Labour’s Sadiq Khan tonight became London’s third directly elected mayor after seeing off a hard-hitting challenge from Conservative rival Zac Goldsmith.
As the votes were counted throughout Friday Mr Khan remained comfortably ahead of Goldsmith and took 1,148,716 votes on the first round to his rival’s 909,755.
As both fell short of the 50% of the vote needed to win, the second preferences of those who’d voted for someone other than the two leading candidates came into play.
After these were redistributed Mr Khan finished the race with 1,310,143 votes to Goldsmith’s 994,614.
The clear win is a personal triumph for the Tooting MP who last summer defeated pollsters’ favourite Dame Tessa Jowell to be chosen as Labour’s candidate.
Over recent weeks the capital’s new mayor found his campaign battling against headlines about Labour’s growing anti-semitism problem as well being faced with efforts to associate him with the “radical” and “extremist” views expressed by a number of people who spoke at events he had attended.
The Goldsmith campaign also targeted London’s ethnic communities with leaflets highlighting what they perceived to be community-specific concerns such as Labour’s support for a wealth tax and Khan’s “failure” to meet Indian Prime Minister Modi in a bid to win over voters.
However Londoners overwhelmingly dismissed these overtures and backed Khan’s vision for London which is heavily informed by his own journey from a south London council estate to human rights lawyer and then to parliament where he served as a minister in two departments.
Delays in declaring the result means Khan will officially take over from Boris Johnson on Monday and is expected to announce key appointments over the coming days.
His win gives Labour only its second ever term in charge of the capital’s £14bn a year government.
Referring to the tone of the campaign, Mr Khan said: “I’m so proud that Londoners have today chosen hope over fear and unity over division” and reiterated his campaign promise to be “a mayor for all Londoners”.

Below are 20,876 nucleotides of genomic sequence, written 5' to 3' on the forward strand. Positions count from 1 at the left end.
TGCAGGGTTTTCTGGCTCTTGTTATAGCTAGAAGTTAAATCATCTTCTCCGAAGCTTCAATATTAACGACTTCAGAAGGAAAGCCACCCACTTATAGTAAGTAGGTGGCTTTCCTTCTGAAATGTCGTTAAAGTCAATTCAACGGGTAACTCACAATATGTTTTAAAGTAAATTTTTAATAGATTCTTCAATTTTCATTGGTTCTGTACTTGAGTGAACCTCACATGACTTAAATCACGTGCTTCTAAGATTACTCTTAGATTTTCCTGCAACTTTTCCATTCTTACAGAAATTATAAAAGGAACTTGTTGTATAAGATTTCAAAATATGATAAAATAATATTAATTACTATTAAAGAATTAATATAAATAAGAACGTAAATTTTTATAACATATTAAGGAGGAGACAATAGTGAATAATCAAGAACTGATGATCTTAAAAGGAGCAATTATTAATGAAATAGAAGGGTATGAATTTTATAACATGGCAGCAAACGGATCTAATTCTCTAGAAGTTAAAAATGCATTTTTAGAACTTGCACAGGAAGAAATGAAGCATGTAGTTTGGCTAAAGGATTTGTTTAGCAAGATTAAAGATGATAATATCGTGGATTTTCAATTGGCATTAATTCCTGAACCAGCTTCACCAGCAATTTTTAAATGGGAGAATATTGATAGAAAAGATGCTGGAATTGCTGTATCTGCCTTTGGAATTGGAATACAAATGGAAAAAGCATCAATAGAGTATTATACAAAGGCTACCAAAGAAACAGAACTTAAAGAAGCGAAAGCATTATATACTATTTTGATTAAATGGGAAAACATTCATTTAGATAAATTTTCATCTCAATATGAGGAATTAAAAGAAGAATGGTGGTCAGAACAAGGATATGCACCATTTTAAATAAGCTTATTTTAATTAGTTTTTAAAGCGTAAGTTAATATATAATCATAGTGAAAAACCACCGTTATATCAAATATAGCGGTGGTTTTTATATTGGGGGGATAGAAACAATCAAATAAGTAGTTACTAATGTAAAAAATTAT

Over the coming weeks he and his new team will set out how they intend to implement and fund a manifesto which includes a four year fares freeze and pledge to ensure that 50% of all new homes are “affordable”.
Despite Labour generally being seen as a Labour city, the party has only held the mayoralty for a single term (2004-08), with Ken Livingstone winning as an independent in 2000 and Boris Johnson winning the first of two terms in 2008.
In a statement, Mr Johnson said: “Many congratulations to Sadiq on securing a huge mandate to do the best job in British politics. I wish him every possible success.
“I believe the high turn out is proof once again that the London mayoralty is now firmly established in the public mind, and I have no doubt the incoming mayor will be able to use the growing powers of the job to deliver improvements in the lives of Londoners.”
Len Duvall, Leader of the London Assembly Labour Group, said: “My congratulations to Sadiq Khan on his historic victory today. Sadiq’s election sends a clear message that Londoners have rejected the divisive dog-whistle campaign waged against him and opted for someone who will get to grips with the challenges they face on a daily basis.
“Throughout his campaign Sadiq has focused on the need for London to remain successful but be affordable for all who live here. His ambitious, exciting and wide-ranging manifesto for the capital has clearly resonated with Londoners who want to see the housing crisis tackled, transport fares made more affordable and quality of life improved.
“I greatly look forward to working closely with Mayor Sadiq Khan to get our city back on track after eight years of damaging drift.”
Speaking at the count, A visibly upset Mr Goldsmith said: “I’m disappointed of course by the result, and that I won’t be able to deliver a manifesto that I’m proud of. A plan to make London the cleanest and greenest city in the world, to keep our city moving and growing, and to keep our city safe.
“I also want to pay tribute to my fellow candidates. In particular I congraulate Sadiq Khan, and I wish him well as he sets out to build on the successes we’ve seen under Boris Johnson.”